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Iwein Dekoninck wrote:

I'm also interested to hear what the imperfections of cable discs are.

cables sensitive to water and grit contamination
non-centreing leading to disc rub
heavy

posted by VecchioJo [721 posts]
15th November 2012 - 14:27

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I have no idea what I'm looking at! Confused

Presumably these are brakes?

How about a shot in context for those of us (am I alone in this) who are still using canti blocks, but who might still like to dream of a better tomorrow.

Of course, when the sun comes out tomorrow (bet your bottom dollar), I'll be safe again with my rusty old grabbers.

Still, please show me these gizmos on the bike.

What will they think of next?

posted by Viro Indovina [75 posts]
15th November 2012 - 18:13

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So people who frown upon cable disc brakes buy converters that use cables to operate their hydraulic brakes... Brilliant Laughing

P.S. Re: "... cables sensitive to water and grit contamination, non-centreing leading to disc rub, heavy..."

Quality full length cables will last over a season of everyday cycling. Once the cable is "stretched" you won't need to touch it.
BB7s and many other brakes WILL NOT rub once they are adjusted correctly as only one pad moves. You only need a single click on each adjustment knob every few weeks or months to compensate for the pad wear. That's the whole "adjustment" that BB7s require.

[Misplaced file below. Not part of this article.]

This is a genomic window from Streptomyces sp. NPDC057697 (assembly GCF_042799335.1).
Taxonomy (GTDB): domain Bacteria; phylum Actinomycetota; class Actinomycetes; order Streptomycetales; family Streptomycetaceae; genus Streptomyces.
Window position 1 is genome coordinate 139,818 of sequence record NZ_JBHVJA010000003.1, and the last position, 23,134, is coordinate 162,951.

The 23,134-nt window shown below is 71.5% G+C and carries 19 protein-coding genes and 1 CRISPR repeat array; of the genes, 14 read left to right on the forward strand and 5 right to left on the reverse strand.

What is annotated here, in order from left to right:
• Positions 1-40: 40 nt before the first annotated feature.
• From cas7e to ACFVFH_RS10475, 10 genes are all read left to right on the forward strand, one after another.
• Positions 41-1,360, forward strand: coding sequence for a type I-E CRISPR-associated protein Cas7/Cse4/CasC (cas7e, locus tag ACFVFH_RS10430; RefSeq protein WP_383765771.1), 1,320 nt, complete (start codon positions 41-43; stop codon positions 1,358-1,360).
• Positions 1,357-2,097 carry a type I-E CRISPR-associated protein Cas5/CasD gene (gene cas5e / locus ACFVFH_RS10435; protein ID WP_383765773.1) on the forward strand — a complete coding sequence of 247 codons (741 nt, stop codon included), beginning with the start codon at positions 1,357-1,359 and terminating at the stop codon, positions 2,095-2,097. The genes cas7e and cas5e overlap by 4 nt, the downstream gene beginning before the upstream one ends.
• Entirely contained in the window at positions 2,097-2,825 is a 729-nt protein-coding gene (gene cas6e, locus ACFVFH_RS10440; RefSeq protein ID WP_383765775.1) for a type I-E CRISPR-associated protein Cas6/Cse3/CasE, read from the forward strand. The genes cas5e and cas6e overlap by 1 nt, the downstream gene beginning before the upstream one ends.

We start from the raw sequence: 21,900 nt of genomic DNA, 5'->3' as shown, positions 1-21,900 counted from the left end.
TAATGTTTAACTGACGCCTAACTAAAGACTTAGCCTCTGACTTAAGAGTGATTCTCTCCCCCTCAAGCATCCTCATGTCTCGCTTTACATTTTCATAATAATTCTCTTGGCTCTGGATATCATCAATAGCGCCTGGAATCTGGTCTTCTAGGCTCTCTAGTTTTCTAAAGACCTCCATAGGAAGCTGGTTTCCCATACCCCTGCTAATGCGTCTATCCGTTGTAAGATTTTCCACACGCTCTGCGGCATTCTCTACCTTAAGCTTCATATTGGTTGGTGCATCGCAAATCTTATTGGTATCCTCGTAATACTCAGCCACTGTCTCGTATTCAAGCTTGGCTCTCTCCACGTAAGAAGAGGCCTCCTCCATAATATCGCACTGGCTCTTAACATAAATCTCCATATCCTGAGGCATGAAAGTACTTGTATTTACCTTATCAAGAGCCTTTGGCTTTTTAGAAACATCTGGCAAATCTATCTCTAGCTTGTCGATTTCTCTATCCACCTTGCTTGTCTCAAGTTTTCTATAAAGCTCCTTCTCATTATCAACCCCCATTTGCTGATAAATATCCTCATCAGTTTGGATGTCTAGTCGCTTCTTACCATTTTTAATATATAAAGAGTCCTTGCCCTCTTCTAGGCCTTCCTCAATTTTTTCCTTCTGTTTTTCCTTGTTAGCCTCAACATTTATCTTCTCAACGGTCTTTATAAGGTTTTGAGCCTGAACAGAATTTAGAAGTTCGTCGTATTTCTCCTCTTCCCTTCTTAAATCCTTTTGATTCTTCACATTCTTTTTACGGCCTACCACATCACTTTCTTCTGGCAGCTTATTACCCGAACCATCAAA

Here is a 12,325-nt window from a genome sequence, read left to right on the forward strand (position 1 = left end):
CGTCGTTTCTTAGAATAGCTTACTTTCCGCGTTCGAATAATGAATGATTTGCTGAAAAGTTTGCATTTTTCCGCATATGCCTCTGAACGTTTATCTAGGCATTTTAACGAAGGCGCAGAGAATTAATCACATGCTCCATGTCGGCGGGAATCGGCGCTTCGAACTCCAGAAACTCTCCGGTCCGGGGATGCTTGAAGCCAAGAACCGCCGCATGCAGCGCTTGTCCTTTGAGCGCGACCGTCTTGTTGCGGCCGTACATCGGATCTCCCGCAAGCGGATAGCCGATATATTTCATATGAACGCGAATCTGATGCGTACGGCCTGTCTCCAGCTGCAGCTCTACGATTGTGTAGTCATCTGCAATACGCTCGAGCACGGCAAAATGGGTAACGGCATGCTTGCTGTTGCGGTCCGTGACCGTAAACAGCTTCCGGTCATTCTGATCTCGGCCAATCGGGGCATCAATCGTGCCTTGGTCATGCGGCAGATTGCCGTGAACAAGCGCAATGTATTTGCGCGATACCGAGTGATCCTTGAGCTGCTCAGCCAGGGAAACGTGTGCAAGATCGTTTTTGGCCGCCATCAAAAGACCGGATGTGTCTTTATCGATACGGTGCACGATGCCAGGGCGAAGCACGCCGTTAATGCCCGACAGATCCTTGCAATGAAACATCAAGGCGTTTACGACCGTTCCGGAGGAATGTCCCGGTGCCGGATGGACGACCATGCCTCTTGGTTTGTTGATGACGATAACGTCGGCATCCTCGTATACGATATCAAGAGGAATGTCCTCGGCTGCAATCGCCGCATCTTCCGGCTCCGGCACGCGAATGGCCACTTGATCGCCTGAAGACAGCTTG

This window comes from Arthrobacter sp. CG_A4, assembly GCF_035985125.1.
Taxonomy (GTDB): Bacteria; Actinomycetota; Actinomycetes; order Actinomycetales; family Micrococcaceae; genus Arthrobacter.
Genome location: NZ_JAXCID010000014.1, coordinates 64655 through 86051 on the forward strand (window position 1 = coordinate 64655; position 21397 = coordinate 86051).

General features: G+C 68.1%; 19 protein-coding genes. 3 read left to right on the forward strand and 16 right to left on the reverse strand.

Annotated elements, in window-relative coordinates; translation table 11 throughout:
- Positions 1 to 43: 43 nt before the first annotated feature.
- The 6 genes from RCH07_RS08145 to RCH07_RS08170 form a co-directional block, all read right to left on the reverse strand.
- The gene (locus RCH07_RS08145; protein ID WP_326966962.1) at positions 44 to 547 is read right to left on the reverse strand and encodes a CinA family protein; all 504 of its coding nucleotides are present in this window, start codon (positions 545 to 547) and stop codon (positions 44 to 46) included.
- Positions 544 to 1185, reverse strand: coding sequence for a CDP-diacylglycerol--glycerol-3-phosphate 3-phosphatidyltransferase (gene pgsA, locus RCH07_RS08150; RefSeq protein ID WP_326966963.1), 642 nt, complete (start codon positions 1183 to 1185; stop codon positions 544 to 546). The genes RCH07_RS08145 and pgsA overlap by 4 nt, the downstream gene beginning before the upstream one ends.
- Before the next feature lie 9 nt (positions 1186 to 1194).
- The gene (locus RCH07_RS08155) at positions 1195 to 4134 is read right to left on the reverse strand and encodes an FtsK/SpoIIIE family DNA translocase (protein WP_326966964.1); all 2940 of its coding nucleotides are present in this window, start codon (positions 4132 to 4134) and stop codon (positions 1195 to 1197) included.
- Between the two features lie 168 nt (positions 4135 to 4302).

You'll find that hydraulic brakes with their very narrow gaps and temperamental o-rings will rub more often and more unpredictably and once the piston(s) get sticky you have a problem.

I don't follow trends. Trends follow me.

posted by BBB [164 posts]
15th November 2012 - 23:19

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BBB wrote:

You'll find that hydraulic brakes with their very narrow gaps and temperamental o-rings will rub more often and more unpredictably and once the piston(s) get sticky you have a problem.

i won't find that. or, at least, i haven't. good self-centering hydraulic discs are better than any mechanical discs i've tried, in terms of setup, power and modulation. the only mechanical discs i'd consider fitting are BB7s, and they're not as good as a basic Deore-level hydraulic disc in my experience.

Dave Atkinson's picture

posted by Dave Atkinson [7027 posts]
16th November 2012 - 0:21

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hmmm, yeah, what Dave said, in however many years it is i've been using hydraulic disc brakes i've never experienced temperamental o-rings, whatever that may mean, or much in the way of brake rub, which has usually been down to a warped rotor anyway, and they do indeed perform considerably better in setup, power and modulation than any cable actuated disc.

i can alway tell when someone has a cable disc on their bike, because you can hear the rotor rubbing as they tootle along, which only ceases when they stop to fiddle with the adjustment knob, again.

cable contamination shouldn't be much of an issue with the Hope V-Twin either as it will be running under the tape to emerge for only a couple of inches before it slots straight into the adapter, but let's see

V-TwinBrakeImg.jpg

posted by VecchioJo [721 posts]
16th November 2012 - 1:02